Friday, November 30, 2012

Never Not Knitting Podcast

I am a bit excited today.  Yeah, it's Friday and whatnot, but this is even better.

My funny story about my Comedy of Errors Sweater, aka Napoli Sweater, is featured on Alana Dakos' podcast #68 of Never Not Knitting!

I have enjoyed Alana's podcast for a few years now. She started out as a frequent knitter talking about her own projects, knitting product reviews and injecting her own funny knitting stories. Then she started adding funny and interesting stories from her listeners from around the world. In the last few years she has branched out to running her own knitwear design company and has self published, with friend and co-author Hannah Fettig, the very popular Coastal Knits books. Alana has recently self-published a new children's book called "Annie and the Swiss Cheese Scarf"; it is an adorable story about a little girl and her effort to learn to knit.

Alana always puts together an entertaining podcast full of knitting stories and now my story, read by me, is being featured on this month's episode!  Check it out!

Have you ever heard your own voice on tape and been surprised at what you sound like to others?  Um, yeah! Kind of surreal.

So I have been very busy knitting up some Christmas gifts so I have not been posting much as I don't want to ruin the surprises. My previous hysteria over Christmas knitting has lessened. I am almost feeling Zen about the whole thing now. What will be will be, as such.

But I can show you one really cute thing that I have knit recently.
I'd like to introduce you to: Mr. Bunnyman Blankstare.
He doesn't say much.
pattern is: Snowball Buddies, by Susan Claudio Designs
I had no stuffing at home when it was time to fill this little guy's body and I found myself at a dollar store buying a full sized pillow and cutting it open at home for the filling. I needed a palm full of stuffing and now have enough stuffing for an army of these little guys.

Which, if I am not careful, will ruin my new found Zen-like calm and bring me right back to hysterical as I control myself from the idea that I can make 87 more of these before Christmas!

Monday, November 12, 2012

Early Evening Cardigan

I am in love with a cardigan.

Lady Marple Sweater, by Nadia Crétin-Léchenne 
I started knitting this sweater for myself this weekend and I want to nothing else except knit it. This is an exceptionally brilliant pattern knit in one piece from the bottom up.  I am hoping that mine looks as cute and functional as the one pictured above by the author/designer. Mine will be a dark chocolate brown with robin's egg blue edging.

The best part of this sweater... I am knitting it with stashed yarn! I just need to make one sweater a month for the next XX months and I will have this whole stash-issue under control. (Let's stop with the crazy talk and just focus on knitting one sweater at a time.)

I am just under the arms with only a weekend's work. It is a "quick" knit but I have also done a lot of sitting around this weekend due to all the snow that arrived. A new sweater project is the perfect way to spend a snowbound weekend.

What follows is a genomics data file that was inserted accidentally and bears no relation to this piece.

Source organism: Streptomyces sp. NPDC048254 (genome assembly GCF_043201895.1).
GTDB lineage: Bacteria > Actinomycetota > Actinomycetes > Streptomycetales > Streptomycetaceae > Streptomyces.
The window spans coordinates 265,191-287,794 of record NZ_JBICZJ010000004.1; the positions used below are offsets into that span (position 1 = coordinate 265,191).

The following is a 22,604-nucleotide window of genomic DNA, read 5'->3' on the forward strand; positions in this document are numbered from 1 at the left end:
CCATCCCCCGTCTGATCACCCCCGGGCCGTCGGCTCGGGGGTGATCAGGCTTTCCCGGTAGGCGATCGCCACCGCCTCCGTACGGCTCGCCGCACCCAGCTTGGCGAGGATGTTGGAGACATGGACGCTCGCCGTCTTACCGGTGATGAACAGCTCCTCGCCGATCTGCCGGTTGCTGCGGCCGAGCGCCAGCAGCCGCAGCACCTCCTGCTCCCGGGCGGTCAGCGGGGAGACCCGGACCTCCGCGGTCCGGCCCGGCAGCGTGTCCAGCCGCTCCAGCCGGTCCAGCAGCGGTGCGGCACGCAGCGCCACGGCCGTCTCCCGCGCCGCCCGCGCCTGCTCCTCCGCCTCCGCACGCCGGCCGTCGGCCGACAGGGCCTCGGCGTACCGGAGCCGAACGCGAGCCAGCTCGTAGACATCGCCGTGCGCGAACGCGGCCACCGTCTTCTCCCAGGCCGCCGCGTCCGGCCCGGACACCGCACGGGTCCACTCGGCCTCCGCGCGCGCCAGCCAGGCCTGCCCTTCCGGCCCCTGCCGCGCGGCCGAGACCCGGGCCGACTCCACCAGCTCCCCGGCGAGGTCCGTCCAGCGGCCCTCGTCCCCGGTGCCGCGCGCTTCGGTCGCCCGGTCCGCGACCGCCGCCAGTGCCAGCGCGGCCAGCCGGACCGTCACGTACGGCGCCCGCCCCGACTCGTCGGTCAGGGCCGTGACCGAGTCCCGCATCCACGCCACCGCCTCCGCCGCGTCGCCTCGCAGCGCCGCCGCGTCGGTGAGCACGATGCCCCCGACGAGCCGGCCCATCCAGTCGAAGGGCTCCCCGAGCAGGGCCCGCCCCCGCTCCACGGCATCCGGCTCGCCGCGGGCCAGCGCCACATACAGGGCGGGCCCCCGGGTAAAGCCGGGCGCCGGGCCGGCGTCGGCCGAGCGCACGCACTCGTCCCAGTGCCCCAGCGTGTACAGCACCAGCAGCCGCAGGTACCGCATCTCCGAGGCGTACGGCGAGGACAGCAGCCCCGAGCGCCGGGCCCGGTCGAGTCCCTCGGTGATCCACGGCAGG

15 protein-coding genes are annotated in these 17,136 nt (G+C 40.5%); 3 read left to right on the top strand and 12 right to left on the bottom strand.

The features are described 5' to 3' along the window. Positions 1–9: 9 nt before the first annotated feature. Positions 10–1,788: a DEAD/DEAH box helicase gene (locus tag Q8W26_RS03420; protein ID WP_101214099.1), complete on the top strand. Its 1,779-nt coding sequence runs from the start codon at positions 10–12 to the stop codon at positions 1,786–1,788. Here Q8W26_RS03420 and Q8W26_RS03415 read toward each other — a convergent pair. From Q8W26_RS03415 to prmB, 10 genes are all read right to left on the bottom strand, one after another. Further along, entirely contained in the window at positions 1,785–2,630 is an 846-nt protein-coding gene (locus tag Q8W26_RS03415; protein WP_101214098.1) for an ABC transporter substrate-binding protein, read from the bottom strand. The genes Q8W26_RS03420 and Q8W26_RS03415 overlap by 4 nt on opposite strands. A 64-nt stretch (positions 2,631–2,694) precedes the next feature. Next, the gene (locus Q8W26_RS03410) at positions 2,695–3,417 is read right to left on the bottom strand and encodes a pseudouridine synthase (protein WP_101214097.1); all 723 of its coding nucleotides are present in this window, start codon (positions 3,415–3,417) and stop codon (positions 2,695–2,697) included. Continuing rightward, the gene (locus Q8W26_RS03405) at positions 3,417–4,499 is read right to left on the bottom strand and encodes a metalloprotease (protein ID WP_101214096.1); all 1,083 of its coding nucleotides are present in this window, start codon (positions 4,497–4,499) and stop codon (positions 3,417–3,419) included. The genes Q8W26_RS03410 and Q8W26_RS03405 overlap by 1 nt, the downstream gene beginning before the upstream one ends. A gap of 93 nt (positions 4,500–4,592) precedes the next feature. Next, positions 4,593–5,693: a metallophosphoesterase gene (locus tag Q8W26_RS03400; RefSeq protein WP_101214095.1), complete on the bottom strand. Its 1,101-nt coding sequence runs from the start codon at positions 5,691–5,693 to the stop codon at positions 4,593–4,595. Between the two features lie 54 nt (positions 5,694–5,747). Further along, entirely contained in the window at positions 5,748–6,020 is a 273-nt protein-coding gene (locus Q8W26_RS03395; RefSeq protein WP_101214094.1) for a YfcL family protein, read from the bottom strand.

I am calling this my Early Evening cardigan because my kids and I watched all of the Twilight movies this weekend while I was knitting.

Monday, November 5, 2012

The Inevitable Binge after a Diet Declaration

Sigh. Yeah, that didn't last long.

I should know better, really, I should.  While I was at it I should have said I was on a eating diet too. Then I would have immediately made myself a container of brownies, ate 2 candy bars and called it day. It is the way I typically react to any sort of resolution without moderation. In a word... poorly.

I told my eldest daughter about my proposed yarn diet right after I wrote my last blog and she was all "Whoa, Mom, how are YOU going to do that for more than a year!"  I was a little hurt. I told her about determination and stick-to-it-ness and appreciating the things you have.  Blah blah blah. I should go buy her a new ipod or something because clearly I am teaching my children nothing here.

There is no after-school special being modelled on my life here, people.

I started well enough. I am a list maker. So I made a list of the projects in my queue where I already had the yarn. I made sub-lists of the projects that I would make for myself and those I would make for future gifts. I figured that this would go better if I had a plan. My plan was to knit with my stashed yarn and to stay away from my favourite on-line yarn shops until I had built up some momentum.

Then I found a new project that I absolutely loved on Ravelry! I wanted to make it in the same yarn as the original, because it was far more lovely than anything I have ever seen. But I wasn't allowing myself to shop on-line. I convinced myself that it wasn't really buying yarn if I acquired it from someone else's "will trade or sell" stash from Ravelry. I wasn't shopping. I was doing another knitter a favour by taking that unwanted gem off their hands! For money!

That was my slippery slope.

Last week I had occasion to go into my nearest big city and I just happened to find myself at my favourite LYS yarn and accidentally(?) found myself buying 3,271 yards of yarn. I bought all of this yarn like I had nothing else at home waiting to be knit and with the attitude that this amount of yarn was totally going to be all knit up before Christmas. It was just a few hats and 4 pairs of socks.